Reviewed: Herrlinger KA, Nieman KM, Sanoshy KD, et al. Spearmint extract improves working memory in men and women with age-associated memory impairment. J Altern Complement Med. 2018;24(1):37-47. doi: 10.1089/acm.2016.0379.
Age-associated memory impairment (AAMI) is a normal part of aging, but slowing this decline can improve quality of life. Spearmint (Mentha spicata, Lamiaceae) aerial parts contain polyphenols such as rosmarinic acid and salvianolic acid, which have been shown to have anticholinesterase, antioxidant, and anti-inflammatory activities in neuronal cells. The authors hypothesized that a spearmint extract with high levels of polyphenols could improve cognitive performance.
Using traditional breeding techniques, chemotypes of spearmint that produce significantly higher levels of bioactive polyphenols have been developed. A proprietary dried aqueous extract of these spearmint chemotypes has been shown to improve learning and memory in a mouse model of aging.1 Additionally, in an open-label 30-day study of healthy, older adults with self-reported memory impairment, the polyphenol-rich extract was well-tolerated and improved cognitive performance.2 The purpose of this randomized, double-blind, placebo-controlled study was to evaluate the effects of this proprietary spearmint extract on cognitive performance, sleep, and mood in healthy, older subjects with AAMI.
Healthy subjects (N = 90) aged 50-70 years were recruited from Addison, Illinois, from August 2013 through January 2014. They were assessed to have AAMI according to National Institute of Mental Health criteria (scores of ≥ 25 on the Memory Assessment Clinic Scale Questionnaire [MAC-Q], ≤ 29 on the Verbal Paired Associates [VPA] I and/or ≤ 9 on VPA II of the Wechsler Memory Scale IV, and ≥ 24 on the Mini-Mental State Exam [MMSE]). Included subjects had body mass indices between 18.5 and 35.0 kg/m2, had at least a high school diploma, were willing to maintain their habitual diet and exercise routines, and were willing to maintain consistent sleep duration the evening before study visits.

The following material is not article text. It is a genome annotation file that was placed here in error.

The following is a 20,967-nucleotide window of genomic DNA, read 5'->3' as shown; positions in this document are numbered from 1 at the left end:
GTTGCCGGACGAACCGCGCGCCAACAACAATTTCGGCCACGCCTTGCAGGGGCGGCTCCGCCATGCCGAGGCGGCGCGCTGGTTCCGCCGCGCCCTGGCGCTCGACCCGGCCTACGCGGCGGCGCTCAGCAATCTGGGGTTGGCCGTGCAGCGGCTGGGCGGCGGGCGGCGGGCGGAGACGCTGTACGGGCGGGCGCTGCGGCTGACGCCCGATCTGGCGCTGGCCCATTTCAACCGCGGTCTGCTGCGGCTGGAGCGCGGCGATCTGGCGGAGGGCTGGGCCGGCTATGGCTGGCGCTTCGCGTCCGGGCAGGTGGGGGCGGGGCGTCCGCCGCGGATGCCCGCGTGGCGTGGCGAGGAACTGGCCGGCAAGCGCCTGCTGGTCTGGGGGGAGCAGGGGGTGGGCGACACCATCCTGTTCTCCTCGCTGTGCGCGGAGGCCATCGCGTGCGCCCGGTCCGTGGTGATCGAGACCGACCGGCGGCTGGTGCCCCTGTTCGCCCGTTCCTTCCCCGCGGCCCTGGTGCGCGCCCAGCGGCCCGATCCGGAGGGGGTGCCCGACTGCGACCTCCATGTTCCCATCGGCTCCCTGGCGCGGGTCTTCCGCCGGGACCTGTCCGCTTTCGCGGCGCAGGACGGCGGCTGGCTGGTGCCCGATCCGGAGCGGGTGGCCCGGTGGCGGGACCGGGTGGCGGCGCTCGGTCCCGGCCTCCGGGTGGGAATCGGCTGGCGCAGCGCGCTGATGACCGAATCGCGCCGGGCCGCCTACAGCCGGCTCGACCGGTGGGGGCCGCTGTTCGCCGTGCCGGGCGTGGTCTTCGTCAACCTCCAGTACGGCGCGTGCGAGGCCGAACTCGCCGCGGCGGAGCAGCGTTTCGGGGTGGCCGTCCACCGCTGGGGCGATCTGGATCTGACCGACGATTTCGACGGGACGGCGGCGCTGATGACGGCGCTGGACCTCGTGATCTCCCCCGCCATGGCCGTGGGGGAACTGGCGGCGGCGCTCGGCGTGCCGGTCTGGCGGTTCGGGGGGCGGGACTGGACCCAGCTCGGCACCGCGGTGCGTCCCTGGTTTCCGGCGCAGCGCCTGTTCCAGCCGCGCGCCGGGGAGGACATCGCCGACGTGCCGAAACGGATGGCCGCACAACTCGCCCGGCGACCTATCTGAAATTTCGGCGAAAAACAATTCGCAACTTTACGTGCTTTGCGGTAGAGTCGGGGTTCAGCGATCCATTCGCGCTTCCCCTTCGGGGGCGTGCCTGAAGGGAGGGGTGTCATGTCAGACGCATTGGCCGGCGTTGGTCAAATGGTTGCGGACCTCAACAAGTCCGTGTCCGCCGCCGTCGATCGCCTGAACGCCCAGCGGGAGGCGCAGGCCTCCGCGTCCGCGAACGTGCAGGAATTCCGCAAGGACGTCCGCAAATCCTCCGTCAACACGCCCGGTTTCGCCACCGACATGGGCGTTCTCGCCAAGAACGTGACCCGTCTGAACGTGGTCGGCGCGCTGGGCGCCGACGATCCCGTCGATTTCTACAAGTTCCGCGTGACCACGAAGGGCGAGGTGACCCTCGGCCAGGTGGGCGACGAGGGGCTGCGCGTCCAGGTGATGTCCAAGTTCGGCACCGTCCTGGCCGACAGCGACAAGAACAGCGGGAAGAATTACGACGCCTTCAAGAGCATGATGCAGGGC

Subjects were excluded for the following reasons: had clinically significant abnormal laboratory test results; had a history or presence of cancer (except non-melanoma skin cancer), or clinically significant cardiac, renal, hepatic, endocrine, pulmonary, biliary, gastrointestinal, pancreatic, or neurological disorders; had a history of alcohol or substance abuse within the previous 12 months; had a history of depression within the past 24 months or used psychotropic medications within one month of screening; had a history of heavy smoking (more than one pack per day) within the past three months; had heavy caffeinated beverage consumption (more than 400 mg of caffeine per day) within the past two weeks; were pregnant, lactating, planning to become pregnant during the study period, or of childbearing potential and unwilling to use a medically approved form of contraception; had an occupation that resulted in disruption of sleep-wake cycles; used medications or supplements known to alter cognitive function within the past two weeks; or had an inability to complete or understand the cognitive function practice tests.
Subjects were randomly assigned to take a placebo (cellulose) or 600 mg/day or 900 mg/day spearmint extract for 90 days. The proprietary spearmint extract (Kemin Industries, Inc.; Des Moines, Iowa) contained ≥ 14.5% rosmarinic acid and 24% total polyphenols. Cognition was assessed on days 0, 45, and 90 with the Cognitive Drug Research (CDR) System, which is a validated computerized testing instrument. Mood was assessed with the Profile of Mood States (POMS) questionnaire on days 0 and 90. Sleep was assessed with the Leeds Sleep Evaluation Questionnaire (LSEQ) on days 0 and 90. Before and during all test visits, subjects were instructed to avoid vigorous physical activity for 24 hours, alcoholic beverages for 24 hours, caffeine for 10-14 hours, and tobacco (Nicotiana tabacum, Solanaceae) use for one hour.